Home > Pulmonology > ATS 2024 > Miscellaneous Topics > Pirfenidone may alleviate disease burden in DRCB

Pirfenidone may alleviate disease burden in DRCB

Presented by
Ms Helen Hicks, University of Michigan, MI, USA
ATS 2024
Pirfenidone reduced peribronchiolar fibrosis in a murine model of deployment-related constrictive bronchiolitis (DRCB). Since there are no approved therapies for this condition, it is a potentially practice-changing result. According to the authors, future studies should first investigate the underlying cellular and molecular pathways of pirfenidone’s therapeutic efficacy through in-vivo studies and proteomic and transcriptomic analyses.

“DRCB comes with symptoms of chronic cough, dyspnoea, and exercise intolerance,” according to Ms Helen Hicks (University of Michigan, MI, USA). “Currently there is no treatment to help patients with this condition.” She further outlined that events that lead to exposure to airborne toxins, such as sand and dust storms and oil field fires, can result in DRCB. In the current study, Ms Hicks and co-investigators targeted club cells, which is a type of bronchiolar epithelial cell that may be affected in patients with DRCB [1].

The research team showed that sustained club cell injury in mice results in peribronchiolar fibrosis. “We also found that sustained club cell injury is associated with histopathologic features of DRCB in these mice, such as airway wall thickening and chronic inflammation of the small airways,” mentioned Ms Hicks. The team reasoned that pirfenidone, currently used in idiopathic pulmonary fibrosis, other forms of interstitial lung disease, and bronchiolitis obliterans syndrome, may be a viable option to target constrictive bronchiolitis in patients with DRCB. The mice received doxycycline for 10 days, followed by pirfenidone or a vehicle on a daily base up to day 19.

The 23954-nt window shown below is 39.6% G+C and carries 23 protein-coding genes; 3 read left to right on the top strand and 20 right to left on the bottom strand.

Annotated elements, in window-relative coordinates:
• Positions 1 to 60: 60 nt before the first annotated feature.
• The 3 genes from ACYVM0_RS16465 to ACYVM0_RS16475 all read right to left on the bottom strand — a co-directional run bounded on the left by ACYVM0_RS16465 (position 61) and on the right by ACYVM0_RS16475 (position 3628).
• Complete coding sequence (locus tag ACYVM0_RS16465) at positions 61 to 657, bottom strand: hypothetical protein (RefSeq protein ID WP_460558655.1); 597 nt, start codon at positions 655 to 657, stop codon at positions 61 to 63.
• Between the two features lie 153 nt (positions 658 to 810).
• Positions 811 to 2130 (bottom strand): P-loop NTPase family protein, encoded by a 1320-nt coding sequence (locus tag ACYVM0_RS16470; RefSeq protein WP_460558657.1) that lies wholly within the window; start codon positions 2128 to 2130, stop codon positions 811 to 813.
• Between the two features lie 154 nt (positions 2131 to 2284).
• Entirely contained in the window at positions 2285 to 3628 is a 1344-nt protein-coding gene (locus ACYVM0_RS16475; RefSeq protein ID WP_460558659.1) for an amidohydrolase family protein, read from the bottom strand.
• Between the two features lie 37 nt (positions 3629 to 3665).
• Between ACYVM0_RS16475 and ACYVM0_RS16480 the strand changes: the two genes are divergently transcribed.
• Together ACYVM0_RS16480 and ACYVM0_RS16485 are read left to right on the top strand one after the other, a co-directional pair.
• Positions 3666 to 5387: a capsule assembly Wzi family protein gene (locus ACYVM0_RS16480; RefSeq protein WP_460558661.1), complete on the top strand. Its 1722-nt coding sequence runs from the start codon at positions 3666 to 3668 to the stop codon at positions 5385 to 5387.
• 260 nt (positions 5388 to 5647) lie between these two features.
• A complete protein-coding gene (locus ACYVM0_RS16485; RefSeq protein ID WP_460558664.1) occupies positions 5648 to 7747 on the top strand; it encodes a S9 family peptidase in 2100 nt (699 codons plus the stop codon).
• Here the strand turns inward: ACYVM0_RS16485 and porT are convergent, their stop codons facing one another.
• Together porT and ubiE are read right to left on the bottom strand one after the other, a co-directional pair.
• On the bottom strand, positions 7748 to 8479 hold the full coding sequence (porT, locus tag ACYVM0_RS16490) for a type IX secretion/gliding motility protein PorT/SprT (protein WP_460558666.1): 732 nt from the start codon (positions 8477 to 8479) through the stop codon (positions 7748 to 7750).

Ms Hicks revealed that mice treated with pirfenidone displayed improved peribronchiolar fibrosis as compared to the ‘control’ mice, with significantly smaller areas of collagen disposition. “Thus, pirfenidone can abrogate the development of peribronchiolar fibrosis in mice exposed to sustained club cell injury,” concluded Ms Hicks. “Therefore, pirfenidone is a potential therapy for patients with DRCB.”

  1. Hicks H, et al. Pirfenidone ameliorates peribronchiolar fibrosis in a murine model of deployment-related constrictive bronchiolitis. Late-breaking abstracts: science that will impact clinical care

Medical writing support was provided by Robert van den Heuvel.

Copyright ©2024 Medicom Medical Publishers

Posted on